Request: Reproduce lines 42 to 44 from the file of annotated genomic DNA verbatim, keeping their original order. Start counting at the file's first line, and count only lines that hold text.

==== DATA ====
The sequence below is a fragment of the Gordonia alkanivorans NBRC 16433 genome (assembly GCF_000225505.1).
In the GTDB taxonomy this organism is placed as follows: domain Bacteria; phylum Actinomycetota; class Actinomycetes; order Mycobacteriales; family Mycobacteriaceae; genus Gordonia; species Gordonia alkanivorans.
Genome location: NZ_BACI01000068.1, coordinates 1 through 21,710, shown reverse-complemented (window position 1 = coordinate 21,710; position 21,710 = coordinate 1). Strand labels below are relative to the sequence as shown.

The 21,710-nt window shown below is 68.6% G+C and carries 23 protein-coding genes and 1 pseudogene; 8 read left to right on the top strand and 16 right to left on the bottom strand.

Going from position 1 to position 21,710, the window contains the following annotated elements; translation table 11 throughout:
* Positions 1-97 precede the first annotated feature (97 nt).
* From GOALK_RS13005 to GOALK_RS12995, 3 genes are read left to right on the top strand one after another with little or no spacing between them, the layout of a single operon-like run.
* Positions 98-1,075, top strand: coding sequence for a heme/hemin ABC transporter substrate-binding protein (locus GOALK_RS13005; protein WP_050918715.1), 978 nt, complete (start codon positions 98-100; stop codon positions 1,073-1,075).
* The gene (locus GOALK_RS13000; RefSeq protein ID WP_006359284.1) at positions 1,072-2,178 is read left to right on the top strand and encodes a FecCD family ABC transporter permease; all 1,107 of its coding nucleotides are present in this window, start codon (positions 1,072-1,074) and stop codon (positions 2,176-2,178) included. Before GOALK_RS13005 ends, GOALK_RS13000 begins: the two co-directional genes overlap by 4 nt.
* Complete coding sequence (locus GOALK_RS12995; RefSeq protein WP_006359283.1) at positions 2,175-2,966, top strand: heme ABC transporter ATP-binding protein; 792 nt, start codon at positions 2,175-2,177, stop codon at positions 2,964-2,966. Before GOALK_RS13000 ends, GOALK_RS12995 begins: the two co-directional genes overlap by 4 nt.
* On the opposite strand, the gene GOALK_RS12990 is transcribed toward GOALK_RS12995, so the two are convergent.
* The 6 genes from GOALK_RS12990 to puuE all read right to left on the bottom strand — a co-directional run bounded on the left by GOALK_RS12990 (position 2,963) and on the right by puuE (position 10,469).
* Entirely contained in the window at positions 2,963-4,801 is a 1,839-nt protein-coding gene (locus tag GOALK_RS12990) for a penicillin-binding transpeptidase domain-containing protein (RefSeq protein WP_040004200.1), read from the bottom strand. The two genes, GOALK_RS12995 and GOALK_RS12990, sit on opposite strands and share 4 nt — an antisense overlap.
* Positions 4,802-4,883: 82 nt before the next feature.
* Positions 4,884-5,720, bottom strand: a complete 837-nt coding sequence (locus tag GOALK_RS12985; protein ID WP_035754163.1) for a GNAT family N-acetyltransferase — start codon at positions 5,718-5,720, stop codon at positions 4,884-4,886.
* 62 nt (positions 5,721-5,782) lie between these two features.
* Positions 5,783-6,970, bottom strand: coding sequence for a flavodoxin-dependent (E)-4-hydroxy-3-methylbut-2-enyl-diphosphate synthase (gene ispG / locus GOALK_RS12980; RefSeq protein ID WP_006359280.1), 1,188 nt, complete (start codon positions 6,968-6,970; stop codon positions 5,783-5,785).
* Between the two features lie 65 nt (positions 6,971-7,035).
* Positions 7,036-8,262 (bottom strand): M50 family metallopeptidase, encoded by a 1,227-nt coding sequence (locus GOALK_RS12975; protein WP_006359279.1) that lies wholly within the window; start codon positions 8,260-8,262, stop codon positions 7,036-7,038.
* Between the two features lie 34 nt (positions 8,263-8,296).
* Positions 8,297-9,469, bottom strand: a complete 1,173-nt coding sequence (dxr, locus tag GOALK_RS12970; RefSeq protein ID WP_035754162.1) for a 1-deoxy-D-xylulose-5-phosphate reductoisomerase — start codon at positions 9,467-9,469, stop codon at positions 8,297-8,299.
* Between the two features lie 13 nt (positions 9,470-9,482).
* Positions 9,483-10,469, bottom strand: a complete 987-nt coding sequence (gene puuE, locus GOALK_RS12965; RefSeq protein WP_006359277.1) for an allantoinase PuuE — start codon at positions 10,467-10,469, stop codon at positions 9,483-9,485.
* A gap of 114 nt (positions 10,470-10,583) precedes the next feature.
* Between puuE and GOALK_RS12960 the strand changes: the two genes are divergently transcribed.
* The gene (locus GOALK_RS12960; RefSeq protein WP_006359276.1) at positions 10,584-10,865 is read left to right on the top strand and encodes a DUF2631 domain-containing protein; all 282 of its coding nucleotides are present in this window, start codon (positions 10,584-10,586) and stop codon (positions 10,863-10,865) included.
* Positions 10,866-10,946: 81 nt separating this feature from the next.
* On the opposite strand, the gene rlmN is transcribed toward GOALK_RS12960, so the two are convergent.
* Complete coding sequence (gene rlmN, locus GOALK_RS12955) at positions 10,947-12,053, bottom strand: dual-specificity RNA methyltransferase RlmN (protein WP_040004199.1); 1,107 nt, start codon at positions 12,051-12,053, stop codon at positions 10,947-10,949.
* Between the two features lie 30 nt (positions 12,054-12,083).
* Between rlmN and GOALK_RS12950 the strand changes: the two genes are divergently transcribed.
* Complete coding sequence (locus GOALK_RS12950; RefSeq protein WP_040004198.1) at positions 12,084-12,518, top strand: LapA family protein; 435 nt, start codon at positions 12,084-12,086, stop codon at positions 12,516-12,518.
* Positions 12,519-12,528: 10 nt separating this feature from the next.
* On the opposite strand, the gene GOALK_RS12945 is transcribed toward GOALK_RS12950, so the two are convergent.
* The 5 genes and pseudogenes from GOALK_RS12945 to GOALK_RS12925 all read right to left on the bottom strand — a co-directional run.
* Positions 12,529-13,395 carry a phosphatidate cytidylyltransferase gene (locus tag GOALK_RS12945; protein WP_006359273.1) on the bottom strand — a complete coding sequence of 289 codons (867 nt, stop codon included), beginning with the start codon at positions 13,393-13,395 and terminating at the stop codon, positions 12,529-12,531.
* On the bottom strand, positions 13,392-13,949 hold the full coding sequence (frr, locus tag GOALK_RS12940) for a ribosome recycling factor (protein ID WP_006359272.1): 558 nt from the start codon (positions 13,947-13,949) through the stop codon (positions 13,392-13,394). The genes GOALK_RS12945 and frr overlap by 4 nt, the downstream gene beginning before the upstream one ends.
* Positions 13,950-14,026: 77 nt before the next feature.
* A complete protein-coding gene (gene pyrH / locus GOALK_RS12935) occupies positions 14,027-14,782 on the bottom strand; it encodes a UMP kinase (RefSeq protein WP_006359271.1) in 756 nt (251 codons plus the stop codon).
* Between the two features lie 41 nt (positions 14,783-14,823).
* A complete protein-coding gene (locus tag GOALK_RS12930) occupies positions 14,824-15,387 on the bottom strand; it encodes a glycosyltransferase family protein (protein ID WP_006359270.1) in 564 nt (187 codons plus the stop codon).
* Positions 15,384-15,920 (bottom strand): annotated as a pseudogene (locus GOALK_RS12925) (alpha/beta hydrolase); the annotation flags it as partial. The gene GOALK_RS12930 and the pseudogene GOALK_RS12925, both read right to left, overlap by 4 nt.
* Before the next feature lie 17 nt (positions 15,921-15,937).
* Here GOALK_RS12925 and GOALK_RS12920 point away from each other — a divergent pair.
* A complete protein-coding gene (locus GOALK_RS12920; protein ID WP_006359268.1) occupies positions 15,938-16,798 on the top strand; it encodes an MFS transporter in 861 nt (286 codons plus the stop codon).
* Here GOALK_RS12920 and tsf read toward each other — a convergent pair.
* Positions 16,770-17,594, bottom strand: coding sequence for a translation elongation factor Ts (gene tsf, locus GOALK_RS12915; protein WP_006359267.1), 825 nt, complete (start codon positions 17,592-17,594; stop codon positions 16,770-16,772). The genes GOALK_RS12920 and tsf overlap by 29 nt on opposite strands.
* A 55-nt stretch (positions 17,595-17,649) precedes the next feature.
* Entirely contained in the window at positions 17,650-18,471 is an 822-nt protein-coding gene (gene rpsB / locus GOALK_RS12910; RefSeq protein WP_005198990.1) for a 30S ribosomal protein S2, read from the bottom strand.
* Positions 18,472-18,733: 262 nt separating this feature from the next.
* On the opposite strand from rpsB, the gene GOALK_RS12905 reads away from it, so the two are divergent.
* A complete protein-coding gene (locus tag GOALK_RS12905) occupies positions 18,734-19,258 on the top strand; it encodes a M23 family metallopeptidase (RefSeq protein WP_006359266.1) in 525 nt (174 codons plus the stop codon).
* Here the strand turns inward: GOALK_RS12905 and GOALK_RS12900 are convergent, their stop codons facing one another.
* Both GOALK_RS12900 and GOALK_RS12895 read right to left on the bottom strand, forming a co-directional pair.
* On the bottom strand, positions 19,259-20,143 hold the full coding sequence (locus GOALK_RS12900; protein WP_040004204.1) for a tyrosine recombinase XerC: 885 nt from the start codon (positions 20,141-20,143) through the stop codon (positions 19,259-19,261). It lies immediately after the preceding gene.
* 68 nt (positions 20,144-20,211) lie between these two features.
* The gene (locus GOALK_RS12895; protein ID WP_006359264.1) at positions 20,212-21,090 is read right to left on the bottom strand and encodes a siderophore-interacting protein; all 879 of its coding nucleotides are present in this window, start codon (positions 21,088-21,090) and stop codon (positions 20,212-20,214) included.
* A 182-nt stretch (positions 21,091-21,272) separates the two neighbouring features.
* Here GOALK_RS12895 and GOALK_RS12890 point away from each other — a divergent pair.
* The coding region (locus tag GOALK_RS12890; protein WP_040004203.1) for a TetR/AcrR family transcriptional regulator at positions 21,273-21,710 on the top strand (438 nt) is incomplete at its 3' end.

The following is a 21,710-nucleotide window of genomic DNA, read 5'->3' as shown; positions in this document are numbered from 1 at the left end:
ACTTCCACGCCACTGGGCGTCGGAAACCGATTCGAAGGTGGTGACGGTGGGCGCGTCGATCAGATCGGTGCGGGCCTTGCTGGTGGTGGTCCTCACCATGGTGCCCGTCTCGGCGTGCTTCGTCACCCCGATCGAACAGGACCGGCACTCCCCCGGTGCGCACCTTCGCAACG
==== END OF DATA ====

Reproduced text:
* Positions 15,384-15,920 (bottom strand): annotated as a pseudogene (locus GOALK_RS12925) (alpha/beta hydrolase); the annotation flags it as partial. The gene GOALK_RS12930 and the pseudogene GOALK_RS12925, both read right to left, overlap by 4 nt.
* Before the next feature lie 17 nt (positions 15,921-15,937).
* Here GOALK_RS12925 and GOALK_RS12920 point away from each other — a divergent pair.